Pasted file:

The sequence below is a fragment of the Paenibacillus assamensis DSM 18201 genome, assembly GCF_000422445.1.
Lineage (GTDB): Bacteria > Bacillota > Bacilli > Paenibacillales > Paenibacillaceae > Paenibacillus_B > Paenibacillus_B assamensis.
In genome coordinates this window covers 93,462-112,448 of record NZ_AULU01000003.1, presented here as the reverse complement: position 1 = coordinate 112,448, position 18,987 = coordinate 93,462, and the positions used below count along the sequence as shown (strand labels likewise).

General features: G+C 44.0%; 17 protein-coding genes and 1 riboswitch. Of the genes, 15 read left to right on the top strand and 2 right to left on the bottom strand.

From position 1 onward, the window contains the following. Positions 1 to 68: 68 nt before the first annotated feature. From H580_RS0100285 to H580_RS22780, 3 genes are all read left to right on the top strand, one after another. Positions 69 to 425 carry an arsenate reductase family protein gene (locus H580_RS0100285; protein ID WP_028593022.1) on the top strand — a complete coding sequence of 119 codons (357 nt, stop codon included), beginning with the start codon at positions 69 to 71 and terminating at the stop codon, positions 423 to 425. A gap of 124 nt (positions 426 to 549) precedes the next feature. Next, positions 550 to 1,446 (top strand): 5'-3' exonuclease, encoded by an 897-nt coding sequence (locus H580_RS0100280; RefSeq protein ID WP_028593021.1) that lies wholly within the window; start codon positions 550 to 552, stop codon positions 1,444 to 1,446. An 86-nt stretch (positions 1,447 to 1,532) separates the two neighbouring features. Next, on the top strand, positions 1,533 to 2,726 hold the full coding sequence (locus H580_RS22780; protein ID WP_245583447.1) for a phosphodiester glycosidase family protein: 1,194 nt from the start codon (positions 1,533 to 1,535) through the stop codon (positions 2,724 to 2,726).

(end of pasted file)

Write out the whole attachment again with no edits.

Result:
The sequence below is a fragment of the Paenibacillus assamensis DSM 18201 genome, assembly GCF_000422445.1.
Lineage (GTDB): Bacteria > Bacillota > Bacilli > Paenibacillales > Paenibacillaceae > Paenibacillus_B > Paenibacillus_B assamensis.
In genome coordinates this window covers 93,462-112,448 of record NZ_AULU01000003.1, presented here as the reverse complement: position 1 = coordinate 112,448, position 18,987 = coordinate 93,462, and the positions used below count along the sequence as shown (strand labels likewise).

General features: G+C 44.0%; 17 protein-coding genes and 1 riboswitch. Of the genes, 15 read left to right on the top strand and 2 right to left on the bottom strand.

From position 1 onward, the window contains the following. Positions 1 to 68: 68 nt before the first annotated feature. From H580_RS0100285 to H580_RS22780, 3 genes are all read left to right on the top strand, one after another. Positions 69 to 425 carry an arsenate reductase family protein gene (locus H580_RS0100285; protein ID WP_028593022.1) on the top strand — a complete coding sequence of 119 codons (357 nt, stop codon included), beginning with the start codon at positions 69 to 71 and terminating at the stop codon, positions 423 to 425. A gap of 124 nt (positions 426 to 549) precedes the next feature. Next, positions 550 to 1,446 (top strand): 5'-3' exonuclease, encoded by an 897-nt coding sequence (locus H580_RS0100280; RefSeq protein ID WP_028593021.1) that lies wholly within the window; start codon positions 550 to 552, stop codon positions 1,444 to 1,446. An 86-nt stretch (positions 1,447 to 1,532) separates the two neighbouring features. Next, on the top strand, positions 1,533 to 2,726 hold the full coding sequence (locus H580_RS22780; protein ID WP_245583447.1) for a phosphodiester glycosidase family protein: 1,194 nt from the start codon (positions 1,533 to 1,535) through the stop codon (positions 2,724 to 2,726).